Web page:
In 2016, there were 3200 children’s books published in the U.S., according to the Cooperative Children’s Book Center at the University of Madison Wisconsin.
Yet only 8 percent of those were about black people. Not surprisingly, Asian-Americans, Latinos, and Native Americans are vastly under-represented in the publishing world, too.
Enter Denene Millner.
She is a New York Times best-selling author. She’s also a columnist, cultural commentator, editor, award-winning journalist, parenting expert and talk-show host.
And now, she aims to change the under-representation of minorities in children’s literature through a recent partnership with Agate Publishing.
Denene Millner Books is an imprint that produces children’s books that center black characters and their human experiences.
The initiative is a giant step toward diversifying the children’s book market, which is lacking in multiculturalism.
Millner is working with other black illustrators and writers to ensure not only that black children see more of themselves on the pages, but that children of other ethnicities see themselves, too.
“Denene Millner Books is important because of its mission to celebrate the humanity of black children and families,” Millner said.
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Just one week until the release of "Early Sunday Morning," a gorgeous children's picture book about a little girl's first church choir solo and the family and friends who surround her with the love and helpful advice she needs to lift her mighty voice. The story is beautiful, the illustrations, by the extraordinary Vanessa Newton, are divine and, together, we celebrate the joy, community and love that families the world over instill in their beautiful babies. This one will make your heart sing! In stores April 11, but you can order today. Let's make a beautiful story featuring a loving Black family be the standard–and a hit! http://s.ripl.com/4esvoa #DeneneMillnerBooks #EarlySundayMorning #WeNeedDiverseBooks #BlackBooks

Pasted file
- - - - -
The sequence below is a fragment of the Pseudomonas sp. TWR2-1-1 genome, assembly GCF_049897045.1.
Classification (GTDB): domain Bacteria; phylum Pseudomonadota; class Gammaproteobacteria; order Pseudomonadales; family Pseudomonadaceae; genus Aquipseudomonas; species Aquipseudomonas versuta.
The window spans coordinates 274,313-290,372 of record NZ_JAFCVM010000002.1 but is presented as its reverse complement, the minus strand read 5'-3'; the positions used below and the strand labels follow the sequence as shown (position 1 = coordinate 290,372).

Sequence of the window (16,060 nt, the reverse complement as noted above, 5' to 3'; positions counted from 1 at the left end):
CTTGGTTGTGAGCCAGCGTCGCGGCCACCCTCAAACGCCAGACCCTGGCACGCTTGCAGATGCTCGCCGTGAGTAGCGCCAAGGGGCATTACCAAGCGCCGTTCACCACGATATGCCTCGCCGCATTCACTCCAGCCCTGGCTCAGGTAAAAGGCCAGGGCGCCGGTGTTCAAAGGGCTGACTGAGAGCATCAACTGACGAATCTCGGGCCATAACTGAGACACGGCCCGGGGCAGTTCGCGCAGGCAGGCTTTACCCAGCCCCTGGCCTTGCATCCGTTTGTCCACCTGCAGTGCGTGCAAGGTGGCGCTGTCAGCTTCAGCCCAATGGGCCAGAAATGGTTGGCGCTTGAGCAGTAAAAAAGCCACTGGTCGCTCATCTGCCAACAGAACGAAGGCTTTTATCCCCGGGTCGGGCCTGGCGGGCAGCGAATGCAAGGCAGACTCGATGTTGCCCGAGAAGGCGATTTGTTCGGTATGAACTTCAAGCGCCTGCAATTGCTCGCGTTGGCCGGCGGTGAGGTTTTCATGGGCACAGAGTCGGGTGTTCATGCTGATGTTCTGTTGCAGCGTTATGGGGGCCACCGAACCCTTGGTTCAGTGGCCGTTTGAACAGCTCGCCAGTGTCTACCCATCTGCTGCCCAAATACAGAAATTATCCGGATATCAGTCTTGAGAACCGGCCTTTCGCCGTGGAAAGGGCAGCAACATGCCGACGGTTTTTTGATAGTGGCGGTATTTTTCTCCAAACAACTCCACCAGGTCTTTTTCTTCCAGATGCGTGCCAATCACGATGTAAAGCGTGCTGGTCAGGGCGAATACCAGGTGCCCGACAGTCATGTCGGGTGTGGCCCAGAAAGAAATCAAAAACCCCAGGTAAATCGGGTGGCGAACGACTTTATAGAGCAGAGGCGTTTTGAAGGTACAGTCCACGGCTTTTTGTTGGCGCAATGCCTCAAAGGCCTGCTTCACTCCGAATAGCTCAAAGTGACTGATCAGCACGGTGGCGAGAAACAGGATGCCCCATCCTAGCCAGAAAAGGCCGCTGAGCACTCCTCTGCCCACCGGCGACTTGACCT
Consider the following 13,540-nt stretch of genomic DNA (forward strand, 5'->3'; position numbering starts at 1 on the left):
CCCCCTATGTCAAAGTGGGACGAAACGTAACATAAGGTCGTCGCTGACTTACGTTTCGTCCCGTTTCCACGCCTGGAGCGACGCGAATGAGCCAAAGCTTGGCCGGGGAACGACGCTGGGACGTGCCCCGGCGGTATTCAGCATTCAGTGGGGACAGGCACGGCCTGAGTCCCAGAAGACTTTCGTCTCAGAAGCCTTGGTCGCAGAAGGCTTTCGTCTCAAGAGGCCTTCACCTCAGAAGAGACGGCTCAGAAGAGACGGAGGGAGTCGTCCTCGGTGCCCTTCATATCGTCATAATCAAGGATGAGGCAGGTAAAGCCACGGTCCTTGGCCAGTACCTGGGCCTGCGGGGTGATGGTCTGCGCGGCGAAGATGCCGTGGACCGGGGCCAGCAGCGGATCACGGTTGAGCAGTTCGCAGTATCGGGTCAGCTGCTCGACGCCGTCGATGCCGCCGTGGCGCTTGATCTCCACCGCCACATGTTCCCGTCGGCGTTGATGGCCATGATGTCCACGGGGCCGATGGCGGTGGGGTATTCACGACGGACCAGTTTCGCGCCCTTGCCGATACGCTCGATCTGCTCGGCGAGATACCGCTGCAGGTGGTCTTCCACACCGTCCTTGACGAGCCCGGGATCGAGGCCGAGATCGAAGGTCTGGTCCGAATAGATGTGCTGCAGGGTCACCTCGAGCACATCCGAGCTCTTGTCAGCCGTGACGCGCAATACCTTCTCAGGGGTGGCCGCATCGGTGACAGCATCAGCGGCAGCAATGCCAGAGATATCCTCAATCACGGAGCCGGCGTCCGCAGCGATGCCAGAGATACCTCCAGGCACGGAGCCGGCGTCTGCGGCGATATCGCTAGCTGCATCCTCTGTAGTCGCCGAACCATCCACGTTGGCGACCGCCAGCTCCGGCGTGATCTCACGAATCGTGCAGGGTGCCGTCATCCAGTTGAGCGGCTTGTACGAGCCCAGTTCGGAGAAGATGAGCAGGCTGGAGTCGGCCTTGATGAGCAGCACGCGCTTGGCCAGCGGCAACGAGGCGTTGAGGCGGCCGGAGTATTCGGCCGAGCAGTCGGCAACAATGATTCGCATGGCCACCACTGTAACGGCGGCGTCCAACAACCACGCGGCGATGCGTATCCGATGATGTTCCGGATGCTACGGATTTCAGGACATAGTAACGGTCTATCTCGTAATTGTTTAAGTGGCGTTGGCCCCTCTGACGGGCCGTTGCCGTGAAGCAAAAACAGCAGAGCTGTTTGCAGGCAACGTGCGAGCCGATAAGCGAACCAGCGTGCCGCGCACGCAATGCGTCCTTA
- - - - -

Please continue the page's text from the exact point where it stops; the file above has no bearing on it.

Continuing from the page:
Millner further emphasizes how myopic the publishing industry is in regards to black children’s books:
“All too often, the only kind of black stories we see in children’s books are centered on slavery, the Civil Rights Movement or some famous black person who represents black excellence. I’m all for recognizing history and celebrating our heroes, but black children also deserve to see their lives reflected in the stories we read to them. Black children lose their baby teeth, get scared on the first day of Kindergarten, use their imaginations to play with dragons and dinosaurs and envision themselves flying to space and being mermaids, and rarely do children’s books featuring black subjects recognize this.”
This is certainly a consideration for parents.
As we shape and raise future leaders, we should be eager to gift our little ones with a broader and more diverse view of the society in which they interact.
Through literacy, children can develop cultural competency and learn about individuality and differences.
Here’s a synopsis of some these new books.
Early Sunday Morning, written by Millner, and illustrated by Vanessa Brantley-Newton, is the first book off the DMB printing press. In the book, a young girl overcomes her fear of singing in front of her church congregation.
Dragon in the Closet, written by Dorothea Taylor, and designed by Charly Palmer, is a mystifying tale about a young boy blamed for a dragon’s mischief.
Crown, penned by Derrick Barnes, and vividly brought to life by Gordon C. James, expresses the pride a young boy feels after receiving a fresh hair cut.
This trio of books is filled with diversity and the very things children love: imagination, imagery and great storytelling. The books are available at major retailers, including Amazon.com and Barnes and Noble, and each retails for $13 or less.
Get you some.